A Bit About Me

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Along with my daily duties as founder and head writer of HumorMeOnline.com, in 2003, I took the Grand Prize in the Bulwer-Lytton Fiction Contest (also known as the "It Was a Dark and Stormy Night" competition). I've also been a contributor to "The Late Late Show with Craig Ferguson" and the web's "The Late Show with David Letterman". I also occupy my time writing three blogs, "Blogged Down at the Moment", "Brit Word of the Day" and "Production Numbers"...and my off-time is spent contemplating in an "on again/off again" fashion...my feable attempts at writing any one of a dozen books. I would love to write professionally one day...and by that I mean "actually get a paycheck".

11 April 2007

Hail, Hail the Bang's All Here

And was it banging...on my driveway, on my cars, and on my roof. We had some pretty large hail today in the Montgomery area if you hadn't noticed, and from the looks of the photos they were showing on the news this evening, the Blue Ridge area of Wetumpka had some of the largest that fell.

I had phoned my son just moments before the storm started as I had a car-full of groceries and saw the sky darkening...letting him know I'd be pulling up and since it looked pretty ominous he best not delay getting the stuff in from the car. Well, I had opened up the hatch to the van and took the mail inside when I knew something out of the ordinary was up...suddenly, and in complete unison, akin to when birds flock to and fro, all the cats jumped down from their cat tower or ran in from outside. Some strange mental bond between them kicked in...as if they had read those "during an emergency 'let's all meet up here' plans" -- they all converged under the table in the living room. Then the sirens sounded and the hail started falling...I called my son inside and we hung out in the hallway until it passed...altho my son suggested 'perhaps we should be under the table with the cats as maybe they know something we don't'. My son kept reminding me that the hatch was still open and he hadn't yet gotten all the bags in...but I think I'd rather have him alive than having to call 911 because he was struck "just wrong" on the head by hail...lightning...or a tree limb. Consequently, my hatch now has a pockmark where one of those "larger than a golf ball"-sized hail hit.

Then, of course, we HAD to take photos of the hail. My online friend commented "You folks don't get much hail I guess..lol"...but, contrary to what you may or may not know, hail is quite a phenomenon in itself...and not really all that easily made. A series of circumstances have to come into play in order for hail to become the extremely super-cold hard mass that it is...and, as my son found out today holding them...they are EXTREMELY cold. According to a book I have, I am eschewing Wikipedia, because, well, anyone can put anything up there and everyone takes that to mean it is correct. Not saying this book is more correct, but, it does correlate what most sites online are saying...plus I DO like this book, a lot.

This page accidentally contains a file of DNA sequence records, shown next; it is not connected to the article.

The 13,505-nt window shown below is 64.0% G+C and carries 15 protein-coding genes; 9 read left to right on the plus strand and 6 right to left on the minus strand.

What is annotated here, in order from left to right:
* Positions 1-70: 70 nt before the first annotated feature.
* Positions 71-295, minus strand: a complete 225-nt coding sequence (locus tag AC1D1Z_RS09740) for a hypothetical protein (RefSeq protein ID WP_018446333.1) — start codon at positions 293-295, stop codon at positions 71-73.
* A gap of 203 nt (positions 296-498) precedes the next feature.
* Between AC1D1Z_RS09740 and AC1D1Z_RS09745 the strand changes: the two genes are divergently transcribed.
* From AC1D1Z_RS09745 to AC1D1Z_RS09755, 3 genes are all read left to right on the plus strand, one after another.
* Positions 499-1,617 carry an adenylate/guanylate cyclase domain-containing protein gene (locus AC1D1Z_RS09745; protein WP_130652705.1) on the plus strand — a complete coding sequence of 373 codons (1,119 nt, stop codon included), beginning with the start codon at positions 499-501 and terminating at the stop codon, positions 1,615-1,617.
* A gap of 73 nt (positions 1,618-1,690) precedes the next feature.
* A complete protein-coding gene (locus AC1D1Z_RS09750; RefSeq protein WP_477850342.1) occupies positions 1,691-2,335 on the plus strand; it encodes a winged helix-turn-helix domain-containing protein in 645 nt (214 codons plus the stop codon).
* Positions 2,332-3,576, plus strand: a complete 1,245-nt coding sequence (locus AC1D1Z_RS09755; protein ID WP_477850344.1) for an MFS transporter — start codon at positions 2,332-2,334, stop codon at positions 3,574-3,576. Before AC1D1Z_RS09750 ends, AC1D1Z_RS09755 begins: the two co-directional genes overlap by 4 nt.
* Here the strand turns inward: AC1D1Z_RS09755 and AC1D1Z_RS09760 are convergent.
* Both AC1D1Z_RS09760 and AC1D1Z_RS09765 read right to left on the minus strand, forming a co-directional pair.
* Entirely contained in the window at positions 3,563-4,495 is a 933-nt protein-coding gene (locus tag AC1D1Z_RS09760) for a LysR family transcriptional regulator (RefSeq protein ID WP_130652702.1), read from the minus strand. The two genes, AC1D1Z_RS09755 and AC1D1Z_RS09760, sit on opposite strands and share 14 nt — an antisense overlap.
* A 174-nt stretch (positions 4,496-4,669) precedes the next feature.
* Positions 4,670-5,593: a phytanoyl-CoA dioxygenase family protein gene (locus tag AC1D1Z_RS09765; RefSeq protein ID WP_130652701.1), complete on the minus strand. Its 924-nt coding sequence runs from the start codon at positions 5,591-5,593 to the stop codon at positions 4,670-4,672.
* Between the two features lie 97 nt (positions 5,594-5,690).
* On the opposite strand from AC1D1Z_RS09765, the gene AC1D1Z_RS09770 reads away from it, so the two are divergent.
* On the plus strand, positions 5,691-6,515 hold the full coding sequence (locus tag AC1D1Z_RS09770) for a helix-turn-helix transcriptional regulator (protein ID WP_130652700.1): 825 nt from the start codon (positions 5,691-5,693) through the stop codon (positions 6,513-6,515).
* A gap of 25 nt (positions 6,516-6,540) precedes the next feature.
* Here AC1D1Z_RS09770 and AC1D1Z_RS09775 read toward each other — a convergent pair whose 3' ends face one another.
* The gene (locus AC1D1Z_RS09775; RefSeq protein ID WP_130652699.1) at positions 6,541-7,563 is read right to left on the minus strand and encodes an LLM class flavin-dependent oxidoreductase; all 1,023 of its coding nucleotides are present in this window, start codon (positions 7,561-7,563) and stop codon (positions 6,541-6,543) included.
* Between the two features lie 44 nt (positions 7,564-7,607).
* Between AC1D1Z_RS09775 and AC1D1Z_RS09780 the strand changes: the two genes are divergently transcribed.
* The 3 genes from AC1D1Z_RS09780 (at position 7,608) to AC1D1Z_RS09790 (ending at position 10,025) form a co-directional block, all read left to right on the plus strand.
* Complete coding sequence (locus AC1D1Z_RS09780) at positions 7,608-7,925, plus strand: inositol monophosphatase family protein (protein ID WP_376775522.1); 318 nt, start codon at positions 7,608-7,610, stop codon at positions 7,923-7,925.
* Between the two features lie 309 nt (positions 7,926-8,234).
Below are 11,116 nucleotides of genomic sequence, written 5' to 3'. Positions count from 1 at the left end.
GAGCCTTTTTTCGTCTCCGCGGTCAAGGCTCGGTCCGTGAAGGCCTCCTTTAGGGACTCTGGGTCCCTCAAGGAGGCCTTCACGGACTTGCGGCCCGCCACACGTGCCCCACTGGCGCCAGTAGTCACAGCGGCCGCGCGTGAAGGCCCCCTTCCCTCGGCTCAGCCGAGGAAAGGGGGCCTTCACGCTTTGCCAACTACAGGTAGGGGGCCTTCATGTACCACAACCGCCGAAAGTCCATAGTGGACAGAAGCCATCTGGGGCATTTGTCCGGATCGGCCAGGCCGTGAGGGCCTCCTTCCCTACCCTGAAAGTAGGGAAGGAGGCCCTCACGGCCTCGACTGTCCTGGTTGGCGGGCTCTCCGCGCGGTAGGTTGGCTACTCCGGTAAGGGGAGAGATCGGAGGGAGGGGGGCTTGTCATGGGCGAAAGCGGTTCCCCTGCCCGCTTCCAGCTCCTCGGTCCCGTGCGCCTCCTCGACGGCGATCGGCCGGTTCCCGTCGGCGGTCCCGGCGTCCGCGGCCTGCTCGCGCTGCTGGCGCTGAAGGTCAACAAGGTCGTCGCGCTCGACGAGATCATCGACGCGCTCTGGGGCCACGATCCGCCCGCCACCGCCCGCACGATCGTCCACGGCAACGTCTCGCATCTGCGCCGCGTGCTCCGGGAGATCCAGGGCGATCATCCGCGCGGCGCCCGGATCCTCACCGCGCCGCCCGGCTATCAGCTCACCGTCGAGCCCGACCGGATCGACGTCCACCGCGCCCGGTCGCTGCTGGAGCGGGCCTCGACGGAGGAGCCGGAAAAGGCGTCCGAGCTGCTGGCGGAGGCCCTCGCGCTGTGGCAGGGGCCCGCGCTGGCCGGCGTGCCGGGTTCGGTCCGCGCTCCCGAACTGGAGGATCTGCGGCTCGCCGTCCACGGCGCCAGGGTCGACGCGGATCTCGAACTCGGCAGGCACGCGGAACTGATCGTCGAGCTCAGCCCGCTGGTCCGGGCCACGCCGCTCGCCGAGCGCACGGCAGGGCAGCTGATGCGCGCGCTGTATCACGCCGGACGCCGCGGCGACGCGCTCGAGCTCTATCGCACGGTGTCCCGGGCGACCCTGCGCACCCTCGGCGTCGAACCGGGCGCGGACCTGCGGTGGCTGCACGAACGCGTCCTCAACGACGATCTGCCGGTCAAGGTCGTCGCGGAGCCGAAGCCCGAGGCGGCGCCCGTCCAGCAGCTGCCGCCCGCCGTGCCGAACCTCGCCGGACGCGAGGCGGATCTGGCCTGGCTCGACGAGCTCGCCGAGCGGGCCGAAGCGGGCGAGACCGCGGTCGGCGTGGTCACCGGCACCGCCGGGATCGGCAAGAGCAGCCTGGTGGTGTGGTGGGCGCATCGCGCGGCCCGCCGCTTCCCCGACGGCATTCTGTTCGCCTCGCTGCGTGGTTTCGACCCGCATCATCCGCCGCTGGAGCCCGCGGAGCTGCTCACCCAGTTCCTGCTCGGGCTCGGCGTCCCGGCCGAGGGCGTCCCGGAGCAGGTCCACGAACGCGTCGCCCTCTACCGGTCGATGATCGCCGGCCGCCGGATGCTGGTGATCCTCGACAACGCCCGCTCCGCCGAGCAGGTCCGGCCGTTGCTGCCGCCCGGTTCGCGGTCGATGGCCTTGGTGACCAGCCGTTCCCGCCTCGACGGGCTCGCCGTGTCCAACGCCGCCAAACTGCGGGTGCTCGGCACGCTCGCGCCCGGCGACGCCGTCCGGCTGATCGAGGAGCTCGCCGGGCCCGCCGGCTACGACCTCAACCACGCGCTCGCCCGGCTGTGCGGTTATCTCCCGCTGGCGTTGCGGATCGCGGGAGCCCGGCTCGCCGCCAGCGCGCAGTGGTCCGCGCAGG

These paraphrased quotes come from It's Raining Frogs and Fishes written by Jerry Dennis...a book about weather and sky-related phenomena. It states: Water droplets can become "supercooled" to temperatures far below freezing...which can then coalesce onto frozen drops. Updrafts within high, storm-bearing clouds are sometimes powerful to slow the descent of those drops, and perhaps tossing them back upwards, like popcorn in a popper, alternating between cold and warm air, thus building up layers of this "onion-skin"-like ice, until they become too heavy and fall to the ground. Hail usually occurs during warm weather because the heat rising from the ground forms turbulent cumulonimbus clouds containing strong updrafts...the tops of which, in the troposphere, can reach temperatures as low as -112 degrees Fahrenheit. Another theory is that a single hailstone makes only one descent from the top of the cloud to the ground, but since it is slowed by updrafts, has time, perhaps even 10-20 minutes, to have "supercooled" water droplets adhering to this ever-growing nucleus of ice. The book further states that many meteorologists think both theories are plausible.

No wonder these things are pretty darned cold...and pretty darned jagged...altho as you can see from the one photo I took today, they can also form some incredibly symmetrical round balls. You might also notice, if you look hard enough, that some look like a white marble is encased inside a clear ice shell...I call this "the geode effect"...as, when you slice it in half, it really looks like a cross-cut of a geode to me (last photo).

And, as a slide...er...side note - please remember, if you can pull WAY off the road when this happens (such as a parking lot)...do so. Keep in mind this stuff isn't just rain, it's ice - and as anyone from New Jersey can attest to...you don't want to try to drive on ice...you won't win.

1 comment:

  1. We have cold temperatures and some rain but nothing like you had. Keep safe!